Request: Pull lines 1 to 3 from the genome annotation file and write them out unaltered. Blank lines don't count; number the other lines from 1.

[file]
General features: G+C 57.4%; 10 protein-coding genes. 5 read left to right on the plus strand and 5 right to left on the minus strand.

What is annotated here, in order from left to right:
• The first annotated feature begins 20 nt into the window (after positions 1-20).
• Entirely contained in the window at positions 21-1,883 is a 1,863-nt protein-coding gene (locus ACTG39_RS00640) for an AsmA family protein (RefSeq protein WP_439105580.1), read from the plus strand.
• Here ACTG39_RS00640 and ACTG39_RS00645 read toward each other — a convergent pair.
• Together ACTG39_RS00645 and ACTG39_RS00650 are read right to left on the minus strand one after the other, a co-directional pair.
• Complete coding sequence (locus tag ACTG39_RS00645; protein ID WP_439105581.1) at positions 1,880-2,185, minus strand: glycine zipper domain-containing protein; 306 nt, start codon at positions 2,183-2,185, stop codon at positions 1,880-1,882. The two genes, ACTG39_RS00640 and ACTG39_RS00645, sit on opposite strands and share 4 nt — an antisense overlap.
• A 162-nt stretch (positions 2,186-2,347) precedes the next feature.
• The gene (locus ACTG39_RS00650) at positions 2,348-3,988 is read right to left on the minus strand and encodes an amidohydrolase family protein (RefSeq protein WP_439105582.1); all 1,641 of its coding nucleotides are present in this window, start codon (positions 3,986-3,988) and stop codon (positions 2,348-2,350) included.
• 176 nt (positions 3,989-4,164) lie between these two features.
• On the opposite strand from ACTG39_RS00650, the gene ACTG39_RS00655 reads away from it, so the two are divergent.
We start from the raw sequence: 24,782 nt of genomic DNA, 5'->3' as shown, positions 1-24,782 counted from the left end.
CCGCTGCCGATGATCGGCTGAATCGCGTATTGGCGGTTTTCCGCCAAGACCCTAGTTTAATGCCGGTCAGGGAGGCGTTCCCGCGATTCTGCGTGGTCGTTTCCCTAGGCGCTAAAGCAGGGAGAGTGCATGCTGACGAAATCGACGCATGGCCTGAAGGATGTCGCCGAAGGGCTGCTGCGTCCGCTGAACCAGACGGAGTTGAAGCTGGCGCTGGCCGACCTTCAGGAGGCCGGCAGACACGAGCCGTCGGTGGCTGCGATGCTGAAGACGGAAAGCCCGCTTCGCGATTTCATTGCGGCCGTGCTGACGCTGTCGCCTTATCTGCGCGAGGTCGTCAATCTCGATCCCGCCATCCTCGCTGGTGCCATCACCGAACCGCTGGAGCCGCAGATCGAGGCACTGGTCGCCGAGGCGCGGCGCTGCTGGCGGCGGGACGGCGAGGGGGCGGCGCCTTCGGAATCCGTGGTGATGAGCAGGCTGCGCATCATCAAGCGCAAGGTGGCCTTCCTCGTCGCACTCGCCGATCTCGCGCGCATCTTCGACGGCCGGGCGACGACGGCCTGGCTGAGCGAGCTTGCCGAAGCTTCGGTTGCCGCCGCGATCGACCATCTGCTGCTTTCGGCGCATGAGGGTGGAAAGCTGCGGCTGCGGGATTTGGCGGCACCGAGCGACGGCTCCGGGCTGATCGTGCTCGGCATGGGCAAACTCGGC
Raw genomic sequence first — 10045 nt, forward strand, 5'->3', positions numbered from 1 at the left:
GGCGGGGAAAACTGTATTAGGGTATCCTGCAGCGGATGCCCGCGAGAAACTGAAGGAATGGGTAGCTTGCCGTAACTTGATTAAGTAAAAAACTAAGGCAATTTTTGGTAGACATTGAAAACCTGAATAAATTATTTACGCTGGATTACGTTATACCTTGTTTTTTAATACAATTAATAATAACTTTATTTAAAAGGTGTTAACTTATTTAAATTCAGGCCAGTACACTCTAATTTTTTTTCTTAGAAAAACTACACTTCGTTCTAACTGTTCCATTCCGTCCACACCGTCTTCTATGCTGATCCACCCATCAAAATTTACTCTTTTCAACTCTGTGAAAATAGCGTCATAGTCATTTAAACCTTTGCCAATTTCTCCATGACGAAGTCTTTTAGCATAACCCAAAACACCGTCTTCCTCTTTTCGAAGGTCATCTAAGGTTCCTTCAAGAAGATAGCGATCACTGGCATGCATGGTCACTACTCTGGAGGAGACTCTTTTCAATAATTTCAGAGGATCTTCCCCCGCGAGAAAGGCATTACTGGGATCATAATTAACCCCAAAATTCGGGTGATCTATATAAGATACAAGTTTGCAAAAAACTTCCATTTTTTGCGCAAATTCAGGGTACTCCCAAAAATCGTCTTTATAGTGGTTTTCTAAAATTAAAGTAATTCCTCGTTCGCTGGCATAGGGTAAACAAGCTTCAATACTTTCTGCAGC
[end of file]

General features: G+C 57.4%; 10 protein-coding genes. 5 read left to right on the plus strand and 5 right to left on the minus strand.

What is annotated here, in order from left to right:
• The first annotated feature begins 20 nt into the window (after positions 1-20).